Recently, studies in culture demonstrated three important facts: (i) that the SARS-CoV-2 receptor binding domain (RBD) surface vimentin increases the invasive potential of non-tumorigenic (MCF-10a) and cancer (MCF-7) cells; (ii) that added recombinant vimentin binds to the cell surface, enhancing the permeability of monolayers of both cell lines MCF-10a and MCF-7 to the virus; (iii) that when adding SARS-CoV-2 receptor binding domain, extracellular vimentin directly binds to it and, therefore, the permeability effects on MCF-7 are lost [37]. Moreover, vimentin also exists in the extracellular matrix, on the surface of the cell’s cytoplasmic membrane. Previous studies have shown that vimentin may exert multiple physiological effects in different nervous system injuries and diseases. For example, studies with knockout mice have shown that its modulation makes it an interesting target to attenuate infection, inhibit progression of brain tumors and to enhance axonal myelination [38]. Thus, more unusual roles of extracellular vimentin are being discovered.
The above examples were all generated on Earth’s gravity. Our novel data derive from cells grown in microgravity, and these findings where NSCs secreted vimentin in microgravity were surprising. More research needs to be conducted to characterize new roles of vimentin in space as well as on Earth. Therefore, future studies need to include this protein as part of the analysis of cells flown to space.
Modulation of SPARC on Earth appears to be an appealing approach to arrest the growth of cancerous cells in several organs and cell types [30,39]. Nonetheless, it is possible that its aberrant elevated expression promoted by microgravity induces increased NSCs proliferation [4]. Moreover, as shown in the present study, it may be deleterious if left uncontrolled in the brain of astronauts embarking on long-term space travel such as to the Moon and Mars. Because SPARC plays many roles in the fate and physiology of cells, it is plausible that it is a target protein whose modulation will help maintain cellular homeostasis in the brain. Regulation and maintenance of healthy levels of SPARC and cell numbers in the CNS are of utmost importance for the success of long-term space missions. By suppressing the elevated expression of SPARC, we may be able to reduce the excessive proliferation of NSCs that occurs in cases like that of melanoma cells, where SPARC-acquired expression increases their survival by suppressing p53 and the subsequent inhibition of the apoptotic pathway [40].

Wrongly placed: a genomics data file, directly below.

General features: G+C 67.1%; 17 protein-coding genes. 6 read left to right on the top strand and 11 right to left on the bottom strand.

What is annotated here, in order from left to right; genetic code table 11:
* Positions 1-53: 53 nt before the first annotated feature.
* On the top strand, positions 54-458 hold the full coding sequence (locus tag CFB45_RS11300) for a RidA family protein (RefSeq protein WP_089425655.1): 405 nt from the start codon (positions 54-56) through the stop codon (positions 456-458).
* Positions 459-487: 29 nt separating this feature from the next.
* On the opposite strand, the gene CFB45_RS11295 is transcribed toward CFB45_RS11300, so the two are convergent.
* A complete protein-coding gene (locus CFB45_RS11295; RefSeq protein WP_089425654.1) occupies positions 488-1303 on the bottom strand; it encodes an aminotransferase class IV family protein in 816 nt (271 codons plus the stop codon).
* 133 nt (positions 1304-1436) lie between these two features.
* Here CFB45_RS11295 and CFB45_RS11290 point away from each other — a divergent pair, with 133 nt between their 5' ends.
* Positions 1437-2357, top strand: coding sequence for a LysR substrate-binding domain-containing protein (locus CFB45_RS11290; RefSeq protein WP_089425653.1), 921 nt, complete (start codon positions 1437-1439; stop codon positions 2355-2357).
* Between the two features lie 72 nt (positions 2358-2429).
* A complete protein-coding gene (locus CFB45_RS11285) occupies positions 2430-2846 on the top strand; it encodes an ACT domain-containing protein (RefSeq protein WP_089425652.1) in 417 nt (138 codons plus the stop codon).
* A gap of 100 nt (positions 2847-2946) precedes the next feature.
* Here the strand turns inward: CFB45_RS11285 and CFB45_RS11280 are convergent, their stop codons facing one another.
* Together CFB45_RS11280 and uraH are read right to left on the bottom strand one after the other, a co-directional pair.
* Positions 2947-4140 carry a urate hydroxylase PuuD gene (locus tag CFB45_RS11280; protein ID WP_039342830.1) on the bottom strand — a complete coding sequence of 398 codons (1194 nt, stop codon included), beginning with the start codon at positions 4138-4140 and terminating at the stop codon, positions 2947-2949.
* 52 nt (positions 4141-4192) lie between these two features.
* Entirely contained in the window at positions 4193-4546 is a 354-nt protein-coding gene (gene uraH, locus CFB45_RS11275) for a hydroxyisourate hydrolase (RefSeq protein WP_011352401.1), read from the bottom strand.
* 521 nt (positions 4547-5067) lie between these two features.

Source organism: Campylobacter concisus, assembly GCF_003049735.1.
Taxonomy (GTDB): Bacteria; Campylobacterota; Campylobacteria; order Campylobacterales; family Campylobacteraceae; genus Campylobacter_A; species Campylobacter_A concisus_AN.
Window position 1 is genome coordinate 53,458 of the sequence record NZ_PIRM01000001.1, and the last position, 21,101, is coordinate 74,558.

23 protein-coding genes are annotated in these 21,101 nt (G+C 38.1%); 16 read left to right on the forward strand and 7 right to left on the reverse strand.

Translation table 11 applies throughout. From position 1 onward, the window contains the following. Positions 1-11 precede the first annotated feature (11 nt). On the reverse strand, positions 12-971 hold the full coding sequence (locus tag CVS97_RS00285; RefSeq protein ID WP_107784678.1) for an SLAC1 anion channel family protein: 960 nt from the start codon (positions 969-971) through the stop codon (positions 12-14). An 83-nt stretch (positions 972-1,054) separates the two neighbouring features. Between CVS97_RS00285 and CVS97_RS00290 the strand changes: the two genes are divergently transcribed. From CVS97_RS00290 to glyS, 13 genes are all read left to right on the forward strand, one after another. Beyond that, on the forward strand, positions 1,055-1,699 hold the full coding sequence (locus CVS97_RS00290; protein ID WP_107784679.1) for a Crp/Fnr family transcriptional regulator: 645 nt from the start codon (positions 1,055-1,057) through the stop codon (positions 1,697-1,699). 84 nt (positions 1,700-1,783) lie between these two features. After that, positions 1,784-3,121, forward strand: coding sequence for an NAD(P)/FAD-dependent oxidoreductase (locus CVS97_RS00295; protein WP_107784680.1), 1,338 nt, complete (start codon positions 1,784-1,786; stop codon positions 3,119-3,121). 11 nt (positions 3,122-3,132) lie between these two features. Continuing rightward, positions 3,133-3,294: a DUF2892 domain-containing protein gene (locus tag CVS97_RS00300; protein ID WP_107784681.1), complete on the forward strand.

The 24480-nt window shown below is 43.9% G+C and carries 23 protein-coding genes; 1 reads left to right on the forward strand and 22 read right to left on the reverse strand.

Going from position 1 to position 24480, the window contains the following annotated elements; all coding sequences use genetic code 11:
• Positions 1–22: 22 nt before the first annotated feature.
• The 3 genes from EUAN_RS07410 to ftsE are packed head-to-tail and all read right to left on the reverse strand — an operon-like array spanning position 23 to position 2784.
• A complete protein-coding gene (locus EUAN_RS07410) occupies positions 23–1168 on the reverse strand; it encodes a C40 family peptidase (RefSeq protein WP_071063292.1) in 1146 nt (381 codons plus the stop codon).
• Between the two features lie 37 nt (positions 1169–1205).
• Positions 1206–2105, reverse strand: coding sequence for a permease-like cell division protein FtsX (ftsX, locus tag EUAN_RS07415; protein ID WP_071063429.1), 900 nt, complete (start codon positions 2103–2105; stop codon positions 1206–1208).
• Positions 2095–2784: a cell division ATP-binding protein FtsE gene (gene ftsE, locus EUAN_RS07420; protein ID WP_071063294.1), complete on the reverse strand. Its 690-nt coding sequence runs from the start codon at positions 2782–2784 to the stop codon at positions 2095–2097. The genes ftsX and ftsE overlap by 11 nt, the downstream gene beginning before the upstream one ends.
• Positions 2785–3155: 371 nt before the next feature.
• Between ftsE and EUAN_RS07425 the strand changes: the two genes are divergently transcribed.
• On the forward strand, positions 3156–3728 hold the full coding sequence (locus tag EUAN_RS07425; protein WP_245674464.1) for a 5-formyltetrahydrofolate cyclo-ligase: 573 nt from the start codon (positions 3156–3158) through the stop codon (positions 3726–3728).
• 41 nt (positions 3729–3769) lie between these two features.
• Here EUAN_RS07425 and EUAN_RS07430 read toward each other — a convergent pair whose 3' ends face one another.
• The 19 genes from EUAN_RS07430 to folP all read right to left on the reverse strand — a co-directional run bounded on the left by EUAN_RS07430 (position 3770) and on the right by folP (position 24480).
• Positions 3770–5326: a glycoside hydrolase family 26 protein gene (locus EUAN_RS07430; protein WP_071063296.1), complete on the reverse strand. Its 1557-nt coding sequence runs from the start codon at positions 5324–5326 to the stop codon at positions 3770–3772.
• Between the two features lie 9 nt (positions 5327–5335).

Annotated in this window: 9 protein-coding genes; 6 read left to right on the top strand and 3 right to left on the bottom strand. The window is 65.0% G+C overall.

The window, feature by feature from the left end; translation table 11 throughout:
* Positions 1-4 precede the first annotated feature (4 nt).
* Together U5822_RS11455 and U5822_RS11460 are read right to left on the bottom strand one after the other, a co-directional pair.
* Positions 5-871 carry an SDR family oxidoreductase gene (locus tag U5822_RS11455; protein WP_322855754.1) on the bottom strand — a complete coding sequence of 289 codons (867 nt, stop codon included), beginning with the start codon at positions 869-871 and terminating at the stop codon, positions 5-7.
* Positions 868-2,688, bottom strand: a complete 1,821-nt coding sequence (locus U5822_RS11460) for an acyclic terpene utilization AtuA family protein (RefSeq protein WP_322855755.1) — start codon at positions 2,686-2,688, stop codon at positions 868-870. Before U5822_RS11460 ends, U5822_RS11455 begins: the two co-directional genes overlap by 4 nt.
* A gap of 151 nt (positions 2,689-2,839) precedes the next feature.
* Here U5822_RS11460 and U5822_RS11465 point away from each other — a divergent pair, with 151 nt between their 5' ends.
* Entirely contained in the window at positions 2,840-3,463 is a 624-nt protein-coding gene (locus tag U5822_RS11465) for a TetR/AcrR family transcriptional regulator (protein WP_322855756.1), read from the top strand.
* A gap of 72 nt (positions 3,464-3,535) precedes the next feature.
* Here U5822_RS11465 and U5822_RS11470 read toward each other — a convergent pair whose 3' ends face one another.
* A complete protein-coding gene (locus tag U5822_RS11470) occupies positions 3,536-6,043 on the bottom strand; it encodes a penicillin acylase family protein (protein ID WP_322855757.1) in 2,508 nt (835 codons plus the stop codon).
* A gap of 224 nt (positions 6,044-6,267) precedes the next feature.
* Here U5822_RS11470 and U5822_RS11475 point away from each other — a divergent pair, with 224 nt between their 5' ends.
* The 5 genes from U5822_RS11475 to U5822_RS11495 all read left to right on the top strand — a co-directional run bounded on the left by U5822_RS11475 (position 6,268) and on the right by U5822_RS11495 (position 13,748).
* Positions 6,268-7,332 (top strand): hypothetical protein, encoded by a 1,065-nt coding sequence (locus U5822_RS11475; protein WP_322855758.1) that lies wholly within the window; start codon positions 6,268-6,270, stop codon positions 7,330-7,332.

Based on our results, we consider SPARC as a microgravity signature of important gravitationally regulated changes that deserve further elucidation to determine if the type of phenomenon observed is cell fusion or autophagy. At the present time, we can assign to SPARC the term of “biomarker” for ALB. More studies using microgravity will allow the characterization of all the proteins that might have contributed to the deleterious ALB in our cells.

4.3. Space Flight and Radiation during SpX-16

Among other potential contributing factors for the phenomena observed is radiation. There are two sources of ionizing radiation onboard the ISS, galactic cosmic radiation (GCR) and trapped protons whose dose accumulates mainly during passages through the South Atlantic Anomaly (SAA). The instruments that took the data from the Space Radiation Analysis Group, Johnson Space Center (JSC-SRAG), use information on the ISS orbit in combination with mapping the geomagnetic field to break down the dose into GCR and SAA components. The actual radiation during the space mission is shown in Table 2.
Although in the present manuscript we did not address the effects of radiation on NSCs while in space, the average dose of radiation is 0.3–0.4 mSv/day in ISS, where protons are the principal space radiation source in the ISS. Therefore, SPC-NSCs were exposed to some radiation, adding to the stress of their ER.
Because autophagy affects cell proliferation and survival, reports have shown that modulation of autophagy can improve the outcome of cancer treatment combined with radiotherapy [41]. For glioblastoma, the most aggressive brain cancer, Palumbo and collaborators [42] described a differential involvement of autophagy in two human malignant glioma cell lines undergoing temozolomide and radiation treatments combined. In such a model, radiation-induced ER stress protein expression is linked to protein folding, UPR, and radiation-induced autophagy [43]. The suppression of autophagy is now accepted as an important cytoprotective mechanism that enhances the response of cancer cells to multiple treatments [44]. Lastly, it has been reported that TNFalpha produces a similar pattern of morphological changes including bleb-formation in their cytoplasmic membrane, shrinkage, and death. Nonetheless, this type of cell death is not autophagy-related. In cases of inflammatory processes, blebbing of cell membranes occurs in order to phagocyte, clear, and prevent inflammatory/autoimmune response [45].
In our case, the therapeutic targeting of ALB in NSCs may be the key to mitigating intracranial hypertension in astronauts, and radiation deserves deeper investigation as a subject with the aim of producing combinatorial therapies for the successful future of space exploration.

5. Conclusions